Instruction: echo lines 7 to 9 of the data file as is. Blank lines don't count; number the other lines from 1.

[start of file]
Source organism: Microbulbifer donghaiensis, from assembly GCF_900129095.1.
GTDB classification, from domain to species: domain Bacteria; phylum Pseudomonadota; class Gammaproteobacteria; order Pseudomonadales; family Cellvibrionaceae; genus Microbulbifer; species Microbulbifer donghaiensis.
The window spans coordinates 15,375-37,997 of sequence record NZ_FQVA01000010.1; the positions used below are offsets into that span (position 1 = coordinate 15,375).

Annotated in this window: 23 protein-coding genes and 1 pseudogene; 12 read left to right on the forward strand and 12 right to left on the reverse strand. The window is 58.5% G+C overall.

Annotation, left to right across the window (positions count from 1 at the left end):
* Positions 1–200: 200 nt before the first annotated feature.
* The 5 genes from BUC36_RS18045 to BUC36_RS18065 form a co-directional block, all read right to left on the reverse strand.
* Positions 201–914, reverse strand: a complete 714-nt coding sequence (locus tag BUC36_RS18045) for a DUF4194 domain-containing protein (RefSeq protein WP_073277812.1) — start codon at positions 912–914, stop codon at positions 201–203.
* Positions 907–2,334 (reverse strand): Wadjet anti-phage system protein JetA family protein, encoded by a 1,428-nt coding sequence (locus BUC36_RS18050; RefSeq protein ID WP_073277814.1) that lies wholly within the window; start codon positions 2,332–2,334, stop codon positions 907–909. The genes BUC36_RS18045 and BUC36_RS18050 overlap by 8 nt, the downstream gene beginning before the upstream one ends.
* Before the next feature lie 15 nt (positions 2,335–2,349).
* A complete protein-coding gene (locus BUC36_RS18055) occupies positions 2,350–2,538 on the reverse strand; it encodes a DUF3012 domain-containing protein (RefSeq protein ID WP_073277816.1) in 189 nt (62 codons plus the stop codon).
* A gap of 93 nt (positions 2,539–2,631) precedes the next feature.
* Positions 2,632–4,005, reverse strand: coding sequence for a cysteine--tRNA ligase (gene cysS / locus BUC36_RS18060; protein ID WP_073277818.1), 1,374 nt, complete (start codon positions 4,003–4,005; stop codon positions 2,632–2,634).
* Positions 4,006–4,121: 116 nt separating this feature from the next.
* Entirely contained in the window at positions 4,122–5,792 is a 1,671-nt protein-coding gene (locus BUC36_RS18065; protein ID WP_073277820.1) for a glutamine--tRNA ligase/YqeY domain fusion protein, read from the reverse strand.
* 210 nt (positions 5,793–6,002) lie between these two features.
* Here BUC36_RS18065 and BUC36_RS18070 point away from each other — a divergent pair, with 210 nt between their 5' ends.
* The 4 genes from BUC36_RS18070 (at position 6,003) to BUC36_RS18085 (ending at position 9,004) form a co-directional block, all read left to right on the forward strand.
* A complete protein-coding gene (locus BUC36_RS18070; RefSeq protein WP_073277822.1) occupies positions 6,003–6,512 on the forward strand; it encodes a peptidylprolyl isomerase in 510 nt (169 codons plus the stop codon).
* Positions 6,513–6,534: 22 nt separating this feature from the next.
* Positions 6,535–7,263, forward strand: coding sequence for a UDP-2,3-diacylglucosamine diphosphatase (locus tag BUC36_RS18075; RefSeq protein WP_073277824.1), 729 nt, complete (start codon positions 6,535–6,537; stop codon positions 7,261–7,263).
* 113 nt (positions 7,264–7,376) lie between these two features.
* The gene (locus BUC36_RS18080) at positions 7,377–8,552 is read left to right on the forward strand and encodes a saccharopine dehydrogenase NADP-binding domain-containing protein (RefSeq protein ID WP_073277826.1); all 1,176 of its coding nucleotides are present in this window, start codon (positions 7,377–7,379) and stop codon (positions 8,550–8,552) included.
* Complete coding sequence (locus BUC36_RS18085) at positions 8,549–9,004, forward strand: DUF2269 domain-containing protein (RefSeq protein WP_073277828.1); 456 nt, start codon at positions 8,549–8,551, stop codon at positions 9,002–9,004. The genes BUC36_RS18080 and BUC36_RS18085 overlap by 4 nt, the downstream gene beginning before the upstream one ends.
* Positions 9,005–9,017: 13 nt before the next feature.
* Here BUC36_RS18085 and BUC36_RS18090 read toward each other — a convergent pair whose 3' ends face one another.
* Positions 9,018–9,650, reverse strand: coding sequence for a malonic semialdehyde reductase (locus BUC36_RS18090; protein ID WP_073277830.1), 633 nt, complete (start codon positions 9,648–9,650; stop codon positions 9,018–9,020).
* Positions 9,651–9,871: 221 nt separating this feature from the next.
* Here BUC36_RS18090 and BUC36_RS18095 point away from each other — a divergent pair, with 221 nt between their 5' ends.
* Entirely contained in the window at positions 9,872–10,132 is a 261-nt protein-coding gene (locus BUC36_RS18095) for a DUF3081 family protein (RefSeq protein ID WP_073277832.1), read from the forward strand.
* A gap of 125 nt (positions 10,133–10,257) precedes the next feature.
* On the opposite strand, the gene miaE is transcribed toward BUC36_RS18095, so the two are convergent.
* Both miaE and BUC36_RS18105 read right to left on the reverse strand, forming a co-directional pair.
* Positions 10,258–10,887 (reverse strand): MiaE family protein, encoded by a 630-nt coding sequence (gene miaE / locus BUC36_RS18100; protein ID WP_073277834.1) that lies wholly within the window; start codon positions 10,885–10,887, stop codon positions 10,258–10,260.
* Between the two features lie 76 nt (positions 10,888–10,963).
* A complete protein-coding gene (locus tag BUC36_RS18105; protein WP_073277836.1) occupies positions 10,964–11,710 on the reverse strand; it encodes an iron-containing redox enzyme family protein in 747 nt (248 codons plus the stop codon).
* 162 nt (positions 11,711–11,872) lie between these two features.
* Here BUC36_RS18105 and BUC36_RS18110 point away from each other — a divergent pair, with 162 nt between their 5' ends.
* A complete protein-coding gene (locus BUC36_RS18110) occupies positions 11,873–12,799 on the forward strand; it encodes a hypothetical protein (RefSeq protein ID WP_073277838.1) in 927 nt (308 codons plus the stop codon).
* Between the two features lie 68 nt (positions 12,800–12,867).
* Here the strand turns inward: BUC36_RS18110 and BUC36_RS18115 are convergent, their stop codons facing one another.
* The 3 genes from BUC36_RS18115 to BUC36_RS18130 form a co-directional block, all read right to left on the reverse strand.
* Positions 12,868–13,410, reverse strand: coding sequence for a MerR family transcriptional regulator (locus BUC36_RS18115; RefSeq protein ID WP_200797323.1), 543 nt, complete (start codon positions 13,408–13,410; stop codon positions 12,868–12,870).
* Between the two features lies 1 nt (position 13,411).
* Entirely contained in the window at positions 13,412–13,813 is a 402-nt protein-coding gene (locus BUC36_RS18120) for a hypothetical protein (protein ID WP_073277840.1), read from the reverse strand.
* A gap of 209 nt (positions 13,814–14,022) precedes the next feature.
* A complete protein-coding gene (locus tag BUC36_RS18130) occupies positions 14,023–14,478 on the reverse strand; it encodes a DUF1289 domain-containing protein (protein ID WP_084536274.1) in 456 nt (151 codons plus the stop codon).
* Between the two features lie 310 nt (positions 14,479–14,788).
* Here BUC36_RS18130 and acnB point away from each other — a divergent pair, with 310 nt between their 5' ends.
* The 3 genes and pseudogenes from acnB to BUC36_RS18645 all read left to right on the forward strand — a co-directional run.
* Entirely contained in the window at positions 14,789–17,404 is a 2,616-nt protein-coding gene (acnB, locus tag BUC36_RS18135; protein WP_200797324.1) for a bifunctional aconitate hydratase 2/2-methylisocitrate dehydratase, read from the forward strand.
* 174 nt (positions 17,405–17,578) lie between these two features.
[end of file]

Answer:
* The 5 genes from BUC36_RS18045 to BUC36_RS18065 form a co-directional block, all read right to left on the reverse strand.
* Positions 201–914, reverse strand: a complete 714-nt coding sequence (locus tag BUC36_RS18045) for a DUF4194 domain-containing protein (RefSeq protein WP_073277812.1) — start codon at positions 912–914, stop codon at positions 201–203.
* Positions 907–2,334 (reverse strand): Wadjet anti-phage system protein JetA family protein, encoded by a 1,428-nt coding sequence (locus BUC36_RS18050; RefSeq protein ID WP_073277814.1) that lies wholly within the window; start codon positions 2,332–2,334, stop codon positions 907–909. The genes BUC36_RS18045 and BUC36_RS18050 overlap by 8 nt, the downstream gene beginning before the upstream one ends.